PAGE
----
Enhancing Safety and Health for Women Farmers with Adapted Tools

Innovating for Comfort: Ergonomic Tool Design in Agriculture

Agriculture demands resilience, especially from women, who constitute a vital part of this sector. Our study acknowledges the ergonomic challenges they face and is dedicated to transforming the usability of scoop shovels and pitchforks, a staple in their toolkit, as the first tool to be enhanced. Through the lens of mixed-methods research, we utilize the TuMeke ergonomic software, incorporating cutting-edge AI computer vision technology alongside time-tested biomechanical techniques. This dual approach allows us to scrutinize every design detail, from handle to blade.

Our analysis dives deep into the core ergonomic factors: trunk angles, lift positions, and tool preferences. The findings are revealing—tools that foster upright posture reduce back strain, while certain handle designs and material choices like aluminum alleviate overall strain. Variability is key, as no single tool fits all; our study uncovers this diversity in preferences and physical requirements. Tools with balanced fulcrums and curved grips were found to significantly reduce user strain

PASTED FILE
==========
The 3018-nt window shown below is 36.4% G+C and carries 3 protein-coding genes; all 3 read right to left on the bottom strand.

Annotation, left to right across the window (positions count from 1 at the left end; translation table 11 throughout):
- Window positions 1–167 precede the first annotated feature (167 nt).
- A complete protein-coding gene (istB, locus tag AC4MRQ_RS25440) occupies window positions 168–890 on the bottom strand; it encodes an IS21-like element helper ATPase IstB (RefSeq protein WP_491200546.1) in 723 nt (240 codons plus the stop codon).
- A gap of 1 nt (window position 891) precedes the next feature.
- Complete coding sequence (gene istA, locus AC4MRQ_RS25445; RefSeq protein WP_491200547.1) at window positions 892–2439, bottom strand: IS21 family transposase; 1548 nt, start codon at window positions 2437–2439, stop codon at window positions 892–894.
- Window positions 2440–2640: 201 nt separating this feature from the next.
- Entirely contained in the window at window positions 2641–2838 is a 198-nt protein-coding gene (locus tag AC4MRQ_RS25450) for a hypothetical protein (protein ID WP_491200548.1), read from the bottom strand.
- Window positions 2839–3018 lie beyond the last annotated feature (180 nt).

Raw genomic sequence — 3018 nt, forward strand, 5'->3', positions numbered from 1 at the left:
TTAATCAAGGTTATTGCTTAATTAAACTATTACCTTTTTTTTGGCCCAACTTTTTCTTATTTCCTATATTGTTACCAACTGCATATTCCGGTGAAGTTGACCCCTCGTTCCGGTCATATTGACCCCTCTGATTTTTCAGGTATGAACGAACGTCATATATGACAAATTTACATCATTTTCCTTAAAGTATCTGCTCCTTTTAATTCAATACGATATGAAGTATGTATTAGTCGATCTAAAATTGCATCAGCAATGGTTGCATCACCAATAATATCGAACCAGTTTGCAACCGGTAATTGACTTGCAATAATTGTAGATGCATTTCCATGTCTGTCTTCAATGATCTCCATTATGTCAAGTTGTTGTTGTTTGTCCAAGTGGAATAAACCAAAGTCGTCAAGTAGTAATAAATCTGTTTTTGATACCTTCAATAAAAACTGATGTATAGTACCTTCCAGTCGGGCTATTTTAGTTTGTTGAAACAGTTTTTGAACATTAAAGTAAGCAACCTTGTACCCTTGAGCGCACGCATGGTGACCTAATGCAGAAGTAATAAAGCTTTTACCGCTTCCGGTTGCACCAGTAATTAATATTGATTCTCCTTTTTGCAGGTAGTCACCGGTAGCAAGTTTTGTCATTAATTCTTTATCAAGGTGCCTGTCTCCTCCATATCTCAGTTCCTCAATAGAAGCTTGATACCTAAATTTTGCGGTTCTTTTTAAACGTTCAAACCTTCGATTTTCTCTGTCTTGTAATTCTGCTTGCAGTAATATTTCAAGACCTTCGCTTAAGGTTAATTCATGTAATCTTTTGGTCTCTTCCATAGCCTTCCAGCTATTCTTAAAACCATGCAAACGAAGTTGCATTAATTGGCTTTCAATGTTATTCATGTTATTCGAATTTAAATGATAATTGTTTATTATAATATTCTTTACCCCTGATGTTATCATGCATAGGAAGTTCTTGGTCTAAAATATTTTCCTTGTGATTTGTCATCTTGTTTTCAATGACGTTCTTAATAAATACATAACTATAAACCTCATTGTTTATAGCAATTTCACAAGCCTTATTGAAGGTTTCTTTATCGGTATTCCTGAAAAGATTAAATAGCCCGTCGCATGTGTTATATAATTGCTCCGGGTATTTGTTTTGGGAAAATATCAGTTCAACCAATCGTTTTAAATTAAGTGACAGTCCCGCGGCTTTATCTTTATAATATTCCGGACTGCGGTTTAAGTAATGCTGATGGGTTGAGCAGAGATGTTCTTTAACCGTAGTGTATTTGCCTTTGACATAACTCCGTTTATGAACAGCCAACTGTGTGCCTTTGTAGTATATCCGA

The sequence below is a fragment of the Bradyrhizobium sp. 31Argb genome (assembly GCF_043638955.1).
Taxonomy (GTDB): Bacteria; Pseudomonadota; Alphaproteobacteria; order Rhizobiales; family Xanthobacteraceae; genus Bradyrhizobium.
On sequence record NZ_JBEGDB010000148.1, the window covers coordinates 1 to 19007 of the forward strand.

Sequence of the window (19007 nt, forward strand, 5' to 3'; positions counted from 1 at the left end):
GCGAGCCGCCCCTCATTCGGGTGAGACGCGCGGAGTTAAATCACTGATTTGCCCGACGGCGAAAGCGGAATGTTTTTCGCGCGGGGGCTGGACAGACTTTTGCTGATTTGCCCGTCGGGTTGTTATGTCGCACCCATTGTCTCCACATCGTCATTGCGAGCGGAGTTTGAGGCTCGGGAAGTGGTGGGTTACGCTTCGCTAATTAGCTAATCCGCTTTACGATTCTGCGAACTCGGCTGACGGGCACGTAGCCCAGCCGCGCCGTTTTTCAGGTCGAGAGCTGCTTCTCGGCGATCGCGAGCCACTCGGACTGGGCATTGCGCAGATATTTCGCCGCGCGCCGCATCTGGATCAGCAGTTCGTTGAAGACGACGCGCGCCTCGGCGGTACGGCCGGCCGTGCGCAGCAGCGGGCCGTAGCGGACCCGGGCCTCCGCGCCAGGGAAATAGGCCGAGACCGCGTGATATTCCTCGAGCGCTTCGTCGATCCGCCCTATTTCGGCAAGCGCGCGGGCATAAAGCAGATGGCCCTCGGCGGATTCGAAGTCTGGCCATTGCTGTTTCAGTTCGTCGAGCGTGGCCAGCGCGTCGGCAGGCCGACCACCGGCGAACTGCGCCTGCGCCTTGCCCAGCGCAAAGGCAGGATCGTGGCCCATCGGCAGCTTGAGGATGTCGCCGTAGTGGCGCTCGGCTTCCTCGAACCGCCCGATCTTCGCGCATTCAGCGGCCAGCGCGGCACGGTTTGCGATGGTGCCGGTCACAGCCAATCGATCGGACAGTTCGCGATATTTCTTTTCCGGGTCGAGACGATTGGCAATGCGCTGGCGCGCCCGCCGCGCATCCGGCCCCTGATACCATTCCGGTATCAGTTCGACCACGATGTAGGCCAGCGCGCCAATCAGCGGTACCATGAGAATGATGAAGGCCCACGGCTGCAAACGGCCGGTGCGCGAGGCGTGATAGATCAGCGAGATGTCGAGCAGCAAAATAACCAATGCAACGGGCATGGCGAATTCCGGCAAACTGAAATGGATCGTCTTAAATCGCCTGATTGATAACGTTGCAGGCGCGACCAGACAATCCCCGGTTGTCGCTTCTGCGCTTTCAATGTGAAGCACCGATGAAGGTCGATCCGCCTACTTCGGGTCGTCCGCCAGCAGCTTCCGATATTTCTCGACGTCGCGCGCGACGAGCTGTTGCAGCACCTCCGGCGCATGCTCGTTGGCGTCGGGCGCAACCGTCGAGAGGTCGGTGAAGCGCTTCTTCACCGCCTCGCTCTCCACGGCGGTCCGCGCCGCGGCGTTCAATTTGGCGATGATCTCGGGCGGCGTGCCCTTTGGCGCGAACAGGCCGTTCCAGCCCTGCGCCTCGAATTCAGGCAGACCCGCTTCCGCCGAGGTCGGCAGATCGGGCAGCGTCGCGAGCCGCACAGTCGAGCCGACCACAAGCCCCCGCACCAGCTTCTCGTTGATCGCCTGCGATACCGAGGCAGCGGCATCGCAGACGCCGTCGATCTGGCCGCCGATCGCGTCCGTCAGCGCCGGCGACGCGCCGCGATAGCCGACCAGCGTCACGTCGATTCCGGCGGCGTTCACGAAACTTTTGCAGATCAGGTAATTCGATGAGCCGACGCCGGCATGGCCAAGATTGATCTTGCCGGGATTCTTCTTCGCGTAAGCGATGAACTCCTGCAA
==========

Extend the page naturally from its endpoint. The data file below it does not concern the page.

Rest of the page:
The takeaway is clear: agricultural tools need to be as diverse as their users. We’re advocating for adjustable designs, tailored to individual heights and reaches, to accommodate a wider range of motion. Our study doesn’t just stop at numbers and angles; it listens to the voices of women farmers, integrating their experiences to refine the tools that empower their work.

As we advance, we commit to continuously iterating our designs, guided by both quantitative data and qualitative feedback from the women who are the backbone of agriculture. This project is a step towards a future where digital innovation and human-centered design converge to create a safer, more efficient farming environment for all, under the leadership of Project Director Dr. Jianfeng Zhou, Karen Funkenbusch, and Dr. Marcia C. Shannon